PPA For 250 MW Wind Farm Signed in Egypt

The project will produce more than 1000GWh a year, powering the equivalent of over 350,000 homes in Egypt.

250 MW Wind Farm

Lekela, the renewable power company that delivers utility-scale projects across Africa, has signed a power purchase agreement (PPA) with the Egyptian Electricity Transmission Company (EETC) for its 250MW wind farm project in the Gulf of Suez, near Ras Ghareb.

Located 30 kilometres north-west of Ras Ghareb, the project is part of the Government’s Build, Own, Operate (BOO) scheme. Once constructed, it will increase Egypt’s wind energy capacity by 14%. The project will produce more than 1000GWh a year, powering the equivalent of over 350,000 homes in Egypt. The wind farm will join Lekela’s other projects in South Africa, Senegal, and Ghana that form its current 1,300MW portfolio, making it one of the leading Pan-African renewable power players.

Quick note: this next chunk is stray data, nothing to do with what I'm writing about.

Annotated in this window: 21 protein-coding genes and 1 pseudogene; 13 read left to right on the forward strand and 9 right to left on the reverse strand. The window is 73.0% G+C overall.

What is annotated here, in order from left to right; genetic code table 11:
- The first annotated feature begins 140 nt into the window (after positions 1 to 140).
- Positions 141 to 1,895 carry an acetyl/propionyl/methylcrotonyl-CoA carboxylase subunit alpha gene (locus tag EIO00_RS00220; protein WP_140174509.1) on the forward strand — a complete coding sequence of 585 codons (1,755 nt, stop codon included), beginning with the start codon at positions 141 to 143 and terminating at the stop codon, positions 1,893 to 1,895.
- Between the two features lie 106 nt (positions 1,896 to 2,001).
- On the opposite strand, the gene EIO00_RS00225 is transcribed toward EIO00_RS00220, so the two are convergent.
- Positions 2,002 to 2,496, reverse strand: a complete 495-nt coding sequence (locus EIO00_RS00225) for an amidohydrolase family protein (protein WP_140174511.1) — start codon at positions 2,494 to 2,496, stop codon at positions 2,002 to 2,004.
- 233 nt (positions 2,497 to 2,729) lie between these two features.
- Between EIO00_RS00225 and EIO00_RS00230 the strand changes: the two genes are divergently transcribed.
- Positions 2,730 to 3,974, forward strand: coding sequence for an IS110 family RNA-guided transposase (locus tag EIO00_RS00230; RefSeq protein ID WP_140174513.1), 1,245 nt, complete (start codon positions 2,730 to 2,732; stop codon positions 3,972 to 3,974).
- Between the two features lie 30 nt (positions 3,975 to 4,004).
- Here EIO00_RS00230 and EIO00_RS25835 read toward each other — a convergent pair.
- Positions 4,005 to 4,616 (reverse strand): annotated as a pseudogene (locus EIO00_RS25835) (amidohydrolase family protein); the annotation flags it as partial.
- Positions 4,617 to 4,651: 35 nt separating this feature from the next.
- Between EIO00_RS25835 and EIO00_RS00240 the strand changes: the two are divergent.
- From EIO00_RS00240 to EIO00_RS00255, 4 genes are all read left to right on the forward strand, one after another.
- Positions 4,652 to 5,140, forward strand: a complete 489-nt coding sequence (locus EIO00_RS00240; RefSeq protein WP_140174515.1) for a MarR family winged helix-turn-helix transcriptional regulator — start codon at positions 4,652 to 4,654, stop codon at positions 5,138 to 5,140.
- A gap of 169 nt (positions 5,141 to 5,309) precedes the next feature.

The total investment for the project is estimated at $ 325m and leading Development Finance Institutions have been mandated to provide financing. The Network Connection Agreement with EETC has been signed. The project will be constructed on a turnkey EPC basis and an announcement regarding the EPC contractor will be made at a later date.

Chris Antonopoulos, CEO Lekela said, “Egypt has a target of achieving 20% renewable power in its overall energy mix by 2022. Today’s agreement is a major milestone for delivering a 250MW wind farm to help achieve that goal. Across Africa, we are starting to see the positive impact renewable energy can have on communities and on the enterprise. Egypt is a key part of our strategy to develop 1,300MW of clean energy across Africa which will drive economic and social prosperity for its communities.”

Financial close is expected to take place later this year, and the project is expected to be operational in 2021.

Ayush Verma

Ayush Verma

Ayush is a staff writer at saurenergy.com and writes on renewable energy with a special focus on solar and wind. Prior to this, as an engineering graduate trying to find his niche in the energy journalism segment, he worked as a correspondent for iamrenew.com.

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